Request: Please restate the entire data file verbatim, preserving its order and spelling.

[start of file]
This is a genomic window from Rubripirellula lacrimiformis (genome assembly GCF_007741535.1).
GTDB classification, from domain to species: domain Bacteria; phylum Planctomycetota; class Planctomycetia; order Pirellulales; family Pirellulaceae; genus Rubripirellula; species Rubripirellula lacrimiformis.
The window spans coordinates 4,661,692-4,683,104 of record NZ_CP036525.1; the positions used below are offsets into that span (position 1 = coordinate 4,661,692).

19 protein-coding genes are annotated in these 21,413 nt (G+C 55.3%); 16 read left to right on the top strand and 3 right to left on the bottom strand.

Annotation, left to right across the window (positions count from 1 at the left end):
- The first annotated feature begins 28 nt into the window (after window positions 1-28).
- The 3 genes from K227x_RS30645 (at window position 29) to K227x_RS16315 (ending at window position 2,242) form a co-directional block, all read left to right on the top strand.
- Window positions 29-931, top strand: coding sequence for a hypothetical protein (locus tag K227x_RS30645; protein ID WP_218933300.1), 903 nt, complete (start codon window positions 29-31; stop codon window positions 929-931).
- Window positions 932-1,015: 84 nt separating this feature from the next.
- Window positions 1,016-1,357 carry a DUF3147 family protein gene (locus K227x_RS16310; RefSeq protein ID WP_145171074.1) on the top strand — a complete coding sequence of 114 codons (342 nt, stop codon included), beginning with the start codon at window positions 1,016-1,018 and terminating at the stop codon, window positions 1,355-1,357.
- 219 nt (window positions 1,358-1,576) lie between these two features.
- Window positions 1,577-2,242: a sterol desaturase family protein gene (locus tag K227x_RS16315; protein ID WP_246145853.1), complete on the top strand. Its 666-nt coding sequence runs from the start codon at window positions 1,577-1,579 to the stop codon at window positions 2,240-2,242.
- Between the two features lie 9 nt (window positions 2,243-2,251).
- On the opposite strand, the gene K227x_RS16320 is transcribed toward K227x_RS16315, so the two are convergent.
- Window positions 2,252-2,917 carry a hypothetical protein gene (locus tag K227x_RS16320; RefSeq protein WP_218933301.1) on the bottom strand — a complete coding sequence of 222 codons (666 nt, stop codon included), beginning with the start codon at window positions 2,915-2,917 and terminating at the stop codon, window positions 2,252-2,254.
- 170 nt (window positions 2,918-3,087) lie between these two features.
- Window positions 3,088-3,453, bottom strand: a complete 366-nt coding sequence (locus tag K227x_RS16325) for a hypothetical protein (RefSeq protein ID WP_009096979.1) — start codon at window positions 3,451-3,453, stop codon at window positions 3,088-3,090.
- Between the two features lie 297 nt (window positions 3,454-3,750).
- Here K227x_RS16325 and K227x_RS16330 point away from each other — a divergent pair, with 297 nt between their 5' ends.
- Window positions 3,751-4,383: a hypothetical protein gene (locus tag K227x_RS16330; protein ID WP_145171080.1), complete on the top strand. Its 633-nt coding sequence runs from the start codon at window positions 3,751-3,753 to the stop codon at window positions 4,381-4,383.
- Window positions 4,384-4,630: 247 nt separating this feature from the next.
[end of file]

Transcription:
This is a genomic window from Rubripirellula lacrimiformis (genome assembly GCF_007741535.1).
GTDB classification, from domain to species: domain Bacteria; phylum Planctomycetota; class Planctomycetia; order Pirellulales; family Pirellulaceae; genus Rubripirellula; species Rubripirellula lacrimiformis.
The window spans coordinates 4,661,692-4,683,104 of record NZ_CP036525.1; the positions used below are offsets into that span (position 1 = coordinate 4,661,692).

19 protein-coding genes are annotated in these 21,413 nt (G+C 55.3%); 16 read left to right on the top strand and 3 right to left on the bottom strand.

Annotation, left to right across the window (positions count from 1 at the left end):
- The first annotated feature begins 28 nt into the window (after window positions 1-28).
- The 3 genes from K227x_RS30645 (at window position 29) to K227x_RS16315 (ending at window position 2,242) form a co-directional block, all read left to right on the top strand.
- Window positions 29-931, top strand: coding sequence for a hypothetical protein (locus tag K227x_RS30645; protein ID WP_218933300.1), 903 nt, complete (start codon window positions 29-31; stop codon window positions 929-931).
- Window positions 932-1,015: 84 nt separating this feature from the next.
- Window positions 1,016-1,357 carry a DUF3147 family protein gene (locus K227x_RS16310; RefSeq protein ID WP_145171074.1) on the top strand — a complete coding sequence of 114 codons (342 nt, stop codon included), beginning with the start codon at window positions 1,016-1,018 and terminating at the stop codon, window positions 1,355-1,357.
- 219 nt (window positions 1,358-1,576) lie between these two features.
- Window positions 1,577-2,242: a sterol desaturase family protein gene (locus tag K227x_RS16315; protein ID WP_246145853.1), complete on the top strand. Its 666-nt coding sequence runs from the start codon at window positions 1,577-1,579 to the stop codon at window positions 2,240-2,242.
- Between the two features lie 9 nt (window positions 2,243-2,251).
- On the opposite strand, the gene K227x_RS16320 is transcribed toward K227x_RS16315, so the two are convergent.
- Window positions 2,252-2,917 carry a hypothetical protein gene (locus tag K227x_RS16320; RefSeq protein WP_218933301.1) on the bottom strand — a complete coding sequence of 222 codons (666 nt, stop codon included), beginning with the start codon at window positions 2,915-2,917 and terminating at the stop codon, window positions 2,252-2,254.
- 170 nt (window positions 2,918-3,087) lie between these two features.
- Window positions 3,088-3,453, bottom strand: a complete 366-nt coding sequence (locus tag K227x_RS16325) for a hypothetical protein (RefSeq protein ID WP_009096979.1) — start codon at window positions 3,451-3,453, stop codon at window positions 3,088-3,090.
- Between the two features lie 297 nt (window positions 3,454-3,750).
- Here K227x_RS16325 and K227x_RS16330 point away from each other — a divergent pair, with 297 nt between their 5' ends.
- Window positions 3,751-4,383: a hypothetical protein gene (locus tag K227x_RS16330; protein ID WP_145171080.1), complete on the top strand. Its 633-nt coding sequence runs from the start codon at window positions 3,751-3,753 to the stop codon at window positions 4,381-4,383.
- Window positions 4,384-4,630: 247 nt separating this feature from the next.